Military.com
Kit Up!

A JTAC's Review of GGG's Lightweight Assault Pack

Recently Grey Ghost Gear sent some of their packs out to personnel from a number of backgrounds. One of those packs went to a JTAC, who wrote the following initial review. The content of the review remains unchanged with the exception of two punctuation changes and one spelling correction. I also moved the background of the tester to the end of the article. All pictures are courtesy of the author except for two courtesy of The Botstik Collective (q.v.). DR

_________________________________________

David, thanks for the opportunity to review this pack from GGG.

I conducted the initial review of the Lightweight Assault Pack (PennCott Sandstorm Pattern) in and around the Sacramento Mountains located in the south central part of New Mexico.During the review, I loaded the pack with approximately 20lbs. of miscellaneous items (MEDKIT/Notepad/Headlamp/1911/spare ammo/cold weather top/water/lunch) and conducted a sterile overland foot movement for about 60 min.

Construction of the pack is Cordura Nylon fabric printed in PenCott™ Sandstorm pattern. Fabric is of 500 denier Cordura nylon, treated with Near Infrared (NIR) Signature Management Technology and Durable Water Repellent (DWR) coated with waterproof back-coating. The pack features an open main compartment as well as a side entry front compartment; standard modular webbing is attached to the lower left and right panel and lower outside panel. The thin padded shoulder straps have webbing sewn topside on both straps allowing commo cables or water tube routing -The shoulder straps can be stowed, creating a slick version of the pack. The main compartment utilizes half clamshell opening and the outside secondary compartment utilizes a full-length north-south zipper configuration. A third compartment is located between the back panel and main compartment. The operator can store a water bladder or administrative items like maps. There is a standard pass-through buckle located top inside of the back compartment. I’m not sure what this could be used for besides securing a water bladder system.

Understanding these facts and after visually and physically inspecting the pack, the pack is properly labeled “Lightweight Assault Pack.” With this said, depending on the user’s mission responsibilities, this pack is applicable for out and back 24hr missions sets. If multi-day operations are the norm, consider using the Legacy Three Day Pack. One of the design features that sets this pack apart is the high visibility orange sewn in to the inside back liner. This would allow the user to apply quickly implement “friend or foe” SOPs, help ID persons in distress or allow quick marking of friendly forces for low flying aircraft during daytime operations. Another feature users might appreciate is the pockets located inside the main compartment at the base on each side. This allows secure storage of varied items such as water bottles or extra ammo magazines.

The website states this pack is designed to attach directly to a modular vests or larger packs. Unless I missed something, I don’t think this is capable considering the current design. GGG does offer the Lightweight Assault Pack “LiteLok”-This pack utilizes two female Fastex buckles located topside of each shoulder strap. This would allow the operator to attach the pack to an assault plate carrier of choice utilizing a SwiftClip style setup.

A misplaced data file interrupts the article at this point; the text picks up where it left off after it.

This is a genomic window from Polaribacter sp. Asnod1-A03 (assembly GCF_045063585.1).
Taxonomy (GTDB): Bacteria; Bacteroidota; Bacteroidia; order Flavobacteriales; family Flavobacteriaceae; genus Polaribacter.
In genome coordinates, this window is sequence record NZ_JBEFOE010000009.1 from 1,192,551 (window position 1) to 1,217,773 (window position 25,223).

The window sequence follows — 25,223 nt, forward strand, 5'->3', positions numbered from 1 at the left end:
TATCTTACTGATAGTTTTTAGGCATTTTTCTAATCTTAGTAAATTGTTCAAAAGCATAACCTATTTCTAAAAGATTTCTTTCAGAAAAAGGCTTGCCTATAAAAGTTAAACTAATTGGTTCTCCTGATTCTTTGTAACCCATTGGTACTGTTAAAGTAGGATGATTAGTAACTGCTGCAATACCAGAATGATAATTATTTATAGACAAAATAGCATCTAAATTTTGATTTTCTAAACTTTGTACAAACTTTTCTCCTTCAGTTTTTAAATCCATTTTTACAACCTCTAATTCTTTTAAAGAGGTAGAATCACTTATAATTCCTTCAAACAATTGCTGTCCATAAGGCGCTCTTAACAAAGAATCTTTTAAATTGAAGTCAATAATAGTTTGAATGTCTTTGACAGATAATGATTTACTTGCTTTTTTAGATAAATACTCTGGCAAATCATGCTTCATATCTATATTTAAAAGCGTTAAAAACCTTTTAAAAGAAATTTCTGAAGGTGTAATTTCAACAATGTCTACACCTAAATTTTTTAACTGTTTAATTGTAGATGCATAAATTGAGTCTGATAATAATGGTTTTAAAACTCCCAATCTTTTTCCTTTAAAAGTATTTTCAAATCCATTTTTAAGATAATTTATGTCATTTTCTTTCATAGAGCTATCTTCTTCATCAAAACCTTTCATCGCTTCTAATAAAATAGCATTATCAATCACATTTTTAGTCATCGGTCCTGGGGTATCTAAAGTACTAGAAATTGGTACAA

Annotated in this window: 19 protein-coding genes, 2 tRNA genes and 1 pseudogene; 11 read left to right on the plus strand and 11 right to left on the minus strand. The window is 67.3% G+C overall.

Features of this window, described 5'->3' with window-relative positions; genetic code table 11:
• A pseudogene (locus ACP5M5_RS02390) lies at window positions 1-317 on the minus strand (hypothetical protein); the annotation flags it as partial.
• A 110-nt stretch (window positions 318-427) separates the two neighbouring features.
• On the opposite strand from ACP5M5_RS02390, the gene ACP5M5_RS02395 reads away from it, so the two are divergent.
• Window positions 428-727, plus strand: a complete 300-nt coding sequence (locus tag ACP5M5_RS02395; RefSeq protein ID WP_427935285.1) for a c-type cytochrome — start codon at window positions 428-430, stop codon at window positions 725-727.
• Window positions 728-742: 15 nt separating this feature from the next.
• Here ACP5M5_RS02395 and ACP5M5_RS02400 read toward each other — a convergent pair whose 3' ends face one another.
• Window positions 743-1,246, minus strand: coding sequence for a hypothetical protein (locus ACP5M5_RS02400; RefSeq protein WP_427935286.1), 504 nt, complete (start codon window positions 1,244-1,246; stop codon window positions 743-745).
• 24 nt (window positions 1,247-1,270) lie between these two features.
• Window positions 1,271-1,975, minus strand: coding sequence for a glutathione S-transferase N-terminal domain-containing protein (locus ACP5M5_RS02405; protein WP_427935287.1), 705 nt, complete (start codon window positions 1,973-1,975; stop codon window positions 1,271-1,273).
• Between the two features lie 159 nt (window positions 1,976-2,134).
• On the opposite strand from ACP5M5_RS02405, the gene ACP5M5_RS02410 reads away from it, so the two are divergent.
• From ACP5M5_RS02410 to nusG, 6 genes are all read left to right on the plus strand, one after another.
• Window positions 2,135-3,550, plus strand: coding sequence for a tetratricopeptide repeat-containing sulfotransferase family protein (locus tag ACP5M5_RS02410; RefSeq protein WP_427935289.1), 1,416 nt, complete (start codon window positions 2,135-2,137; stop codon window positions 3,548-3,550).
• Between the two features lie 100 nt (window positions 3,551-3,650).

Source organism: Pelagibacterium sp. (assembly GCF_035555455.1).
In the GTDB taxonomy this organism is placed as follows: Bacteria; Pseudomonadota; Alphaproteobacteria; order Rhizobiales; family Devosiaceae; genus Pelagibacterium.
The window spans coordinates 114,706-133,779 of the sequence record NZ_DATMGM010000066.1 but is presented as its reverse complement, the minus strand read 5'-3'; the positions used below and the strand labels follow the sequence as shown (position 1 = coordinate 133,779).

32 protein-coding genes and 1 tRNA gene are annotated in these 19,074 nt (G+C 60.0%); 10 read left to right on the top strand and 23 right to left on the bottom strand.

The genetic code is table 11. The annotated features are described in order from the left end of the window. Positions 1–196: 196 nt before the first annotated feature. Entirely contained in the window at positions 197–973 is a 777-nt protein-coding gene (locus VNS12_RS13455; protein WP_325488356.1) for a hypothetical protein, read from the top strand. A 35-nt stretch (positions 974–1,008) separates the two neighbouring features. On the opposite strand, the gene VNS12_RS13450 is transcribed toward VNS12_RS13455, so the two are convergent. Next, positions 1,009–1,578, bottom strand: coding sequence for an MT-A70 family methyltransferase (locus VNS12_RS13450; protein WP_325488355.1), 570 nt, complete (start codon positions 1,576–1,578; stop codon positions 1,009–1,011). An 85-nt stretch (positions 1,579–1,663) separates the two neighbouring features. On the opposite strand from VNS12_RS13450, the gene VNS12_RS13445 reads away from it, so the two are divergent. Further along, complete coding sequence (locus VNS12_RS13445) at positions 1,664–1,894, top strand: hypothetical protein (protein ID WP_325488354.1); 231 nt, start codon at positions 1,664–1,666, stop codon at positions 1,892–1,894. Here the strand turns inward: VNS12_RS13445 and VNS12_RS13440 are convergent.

Overall, I believe this current design has a place in the operational world. The smaller size and streamline design keeps the over load down. This becomes advantages when entry into small structures or door openings is expected. These design features are also advantages on Air Assault operations when overall load becomes a factor…like always. If in fact this configuration is not SwiftClip capable, then having thinner shoulder straps is plus. Combined with the sternum strap, this design makes it more bearable when strapped over body armor or plate carrier. In future designs, I’d like to see a storable belly strap option. Also stow straps to take up excess strap length after cinch down is complete would be nice. One issue I did have was the fact that when the main compartment is zipped together, a small opening was left. This was not a manufacturing flaw, but is created by the zipper design. This would eventually allow moister to get in to the bag and possible soak items over time. Another option I’d like to see in future designs is a water proof/resistant zipper seam. I do like the bigger pull tap for the zippers, but I’d ad longer pull tabs for better use with gloves on.

The price point is spot on, the design is not over complicated and the patterns are unique in the current market. With this said, I think this bag fits in the current Every Day Carry (EDC) sector. I personally found all the PennCott patterns attractive and think they are ahead of the times. I think my favorite feature of the pack is the ability to stow the straps and making it slick. This builds on my main attraction to this pack-it’s simple! The pack is now firmly my favorite EDC pack for at least this winter and through next summer. During this time, it’ll see travel to and from work, range use, and will travel with me all over the country while TDY and participate in many training events.

I hope to provide a detailed long-term performance report this time next year.

A little bit of background about the tester:

6’5”/225lbs 19 years in an operational billet/TACP/JTAC/SOF and Conventional (current USAF AD) 7 combat deployments SOF/Conventional Multiple exercises SOF/Conventional Backcountry skier before military (California/Colorado) Mountain biker for 27 years All around gear head (RD/TE)/outdoor type

Show Full Article

Related Topics

Uniforms KitUp KitUp

Most Popular Military News